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R has some tools for memory profiling, like Rprofmem(), Rprof() with option "memory.profiling=TRUE" and tracemem(). The last one can only be used on objects, and hence is useful to follow how many times an object is copied, but doesn't give an overview on a function basis. Rprofmem should be able to do that, but the output of even the simplest function call like lm() gives over 500 lines of log. I tried to figure out what Rprof("somefile.log",memory.profile=T) actually does, but I don't think I really get it.

The last I could find was this message of Thomas Lumley, saying that, and I quote :

I do not yet have tools to summarize the output.

This was in 2006. Any chance there are options for some nice summaries now, based on either Rprofmem(), the mysterious output of Rprof() with memory.profile set TRUE or any other tool?

share|improve this question
Already looking forward to your RprofmemSummary package :) – Dirk Eddelbuettel Mar 3 '11 at 18:38
@Dirk I reckon that's a "Good luck, poor lad..." :) – Joris Meys Mar 3 '11 at 18:43
I'd to add this capability to profr. Hoping to find an interested student one day. It could be a good google summer of code project if you wanted to write it up. I'd be happy to co-mentor. – hadley Mar 5 '11 at 16:16
@hadley : I currently have no time to start with this, but if you didn't find an interested student by the summer, you can take me up on the challenge. Thx for the offer. – Joris Meys Mar 6 '11 at 22:48
Hi everyone, I just read there any advance since Mar 2011 ? – cafe876 Aug 17 '12 at 12:43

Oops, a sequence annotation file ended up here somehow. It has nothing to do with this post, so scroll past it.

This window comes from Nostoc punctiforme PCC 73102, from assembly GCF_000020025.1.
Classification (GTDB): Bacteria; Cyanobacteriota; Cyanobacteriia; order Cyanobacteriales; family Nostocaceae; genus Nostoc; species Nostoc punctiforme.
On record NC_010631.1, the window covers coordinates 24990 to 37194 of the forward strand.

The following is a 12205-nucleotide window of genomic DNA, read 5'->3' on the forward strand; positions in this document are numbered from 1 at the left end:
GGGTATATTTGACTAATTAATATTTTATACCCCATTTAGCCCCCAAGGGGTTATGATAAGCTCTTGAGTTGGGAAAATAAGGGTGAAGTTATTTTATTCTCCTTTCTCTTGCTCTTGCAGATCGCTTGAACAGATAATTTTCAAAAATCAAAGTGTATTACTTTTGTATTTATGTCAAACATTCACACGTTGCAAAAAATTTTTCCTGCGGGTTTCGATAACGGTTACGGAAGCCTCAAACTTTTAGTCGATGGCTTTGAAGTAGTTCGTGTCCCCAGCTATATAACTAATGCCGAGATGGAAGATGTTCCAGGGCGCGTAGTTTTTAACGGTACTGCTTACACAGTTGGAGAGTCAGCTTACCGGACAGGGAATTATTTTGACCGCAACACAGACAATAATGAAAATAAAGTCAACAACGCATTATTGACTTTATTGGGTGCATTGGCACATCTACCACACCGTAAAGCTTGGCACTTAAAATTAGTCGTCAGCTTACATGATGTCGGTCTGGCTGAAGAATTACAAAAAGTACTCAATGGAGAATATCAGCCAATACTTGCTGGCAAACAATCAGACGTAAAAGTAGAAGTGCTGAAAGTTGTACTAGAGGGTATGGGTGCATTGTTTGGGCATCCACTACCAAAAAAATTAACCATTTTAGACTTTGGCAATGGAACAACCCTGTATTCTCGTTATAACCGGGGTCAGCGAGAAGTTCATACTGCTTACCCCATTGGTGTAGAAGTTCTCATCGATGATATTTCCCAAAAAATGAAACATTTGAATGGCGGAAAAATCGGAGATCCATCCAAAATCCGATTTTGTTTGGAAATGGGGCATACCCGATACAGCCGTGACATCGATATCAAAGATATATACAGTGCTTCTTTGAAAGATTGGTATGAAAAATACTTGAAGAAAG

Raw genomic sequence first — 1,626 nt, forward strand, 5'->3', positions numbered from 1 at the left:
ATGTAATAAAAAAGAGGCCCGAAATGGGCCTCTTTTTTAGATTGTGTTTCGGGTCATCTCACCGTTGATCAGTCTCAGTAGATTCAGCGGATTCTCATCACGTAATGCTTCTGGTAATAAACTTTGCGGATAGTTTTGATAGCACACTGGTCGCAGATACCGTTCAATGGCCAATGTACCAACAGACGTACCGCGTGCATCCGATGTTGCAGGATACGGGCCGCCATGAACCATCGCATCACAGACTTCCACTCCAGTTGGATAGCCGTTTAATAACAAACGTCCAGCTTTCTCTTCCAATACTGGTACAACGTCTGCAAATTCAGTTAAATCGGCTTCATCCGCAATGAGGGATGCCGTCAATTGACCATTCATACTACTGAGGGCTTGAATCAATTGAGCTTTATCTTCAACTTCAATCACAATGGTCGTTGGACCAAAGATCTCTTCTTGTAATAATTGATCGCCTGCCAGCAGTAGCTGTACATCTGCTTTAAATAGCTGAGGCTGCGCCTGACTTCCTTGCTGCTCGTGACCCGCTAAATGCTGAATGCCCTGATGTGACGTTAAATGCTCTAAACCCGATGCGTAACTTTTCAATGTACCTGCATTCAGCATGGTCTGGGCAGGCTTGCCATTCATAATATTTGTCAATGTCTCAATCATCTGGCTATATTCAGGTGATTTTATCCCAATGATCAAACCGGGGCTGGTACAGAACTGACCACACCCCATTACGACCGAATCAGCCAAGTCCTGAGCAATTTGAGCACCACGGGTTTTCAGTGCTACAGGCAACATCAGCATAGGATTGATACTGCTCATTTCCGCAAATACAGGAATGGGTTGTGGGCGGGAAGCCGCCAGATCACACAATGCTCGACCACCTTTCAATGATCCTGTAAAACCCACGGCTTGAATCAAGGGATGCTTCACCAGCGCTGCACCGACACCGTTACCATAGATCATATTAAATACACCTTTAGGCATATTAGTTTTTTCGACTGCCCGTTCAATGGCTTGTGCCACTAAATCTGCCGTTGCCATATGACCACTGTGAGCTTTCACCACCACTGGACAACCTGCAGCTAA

up vote 5 down vote accepted

profvis looks like the the solution to this question.

It generates an interactive .html file (using htmlwidgets) showing the profiling of your code.

The introduction vignette is a good guide on its capability.

Taking directly from the introduction, you would use it like this:


# Generate data
times <- 4e5
cols <- 150
data <- = matrix(rnorm(times * cols, mean = 5), ncol = cols))
data <- cbind(id = paste0("g", seq_len(times)), data)
    data1 <- data   # Store in another variable for this run

    # Get column means
    means <- apply(data1[, names(data1) != "id"], 2, mean)

    # Subtract mean from each column
    for (i in seq_along(means)) {
        data1[, names(data1) != "id"][, i] <- data1[, names(data1) != "id"][, i] - means[i]
}, height = "400px")

Which gives

enter image description here

share|improve this answer
thx pal, didn't know about this one yet. Valuable tool for sure. – Joris Meys May 10 at 8:12
@JorisMeys - no worries, only just found it myself. Worth noting it's still in development so it's a relatively new package. – Symbolix May 10 at 8:17

Check out profr -- it seems like exactly what you're looking for.

share|improve this answer
Oops, nm -- just saw the comment by the profr author above ... – J. Taylor Mar 7 '11 at 3:14

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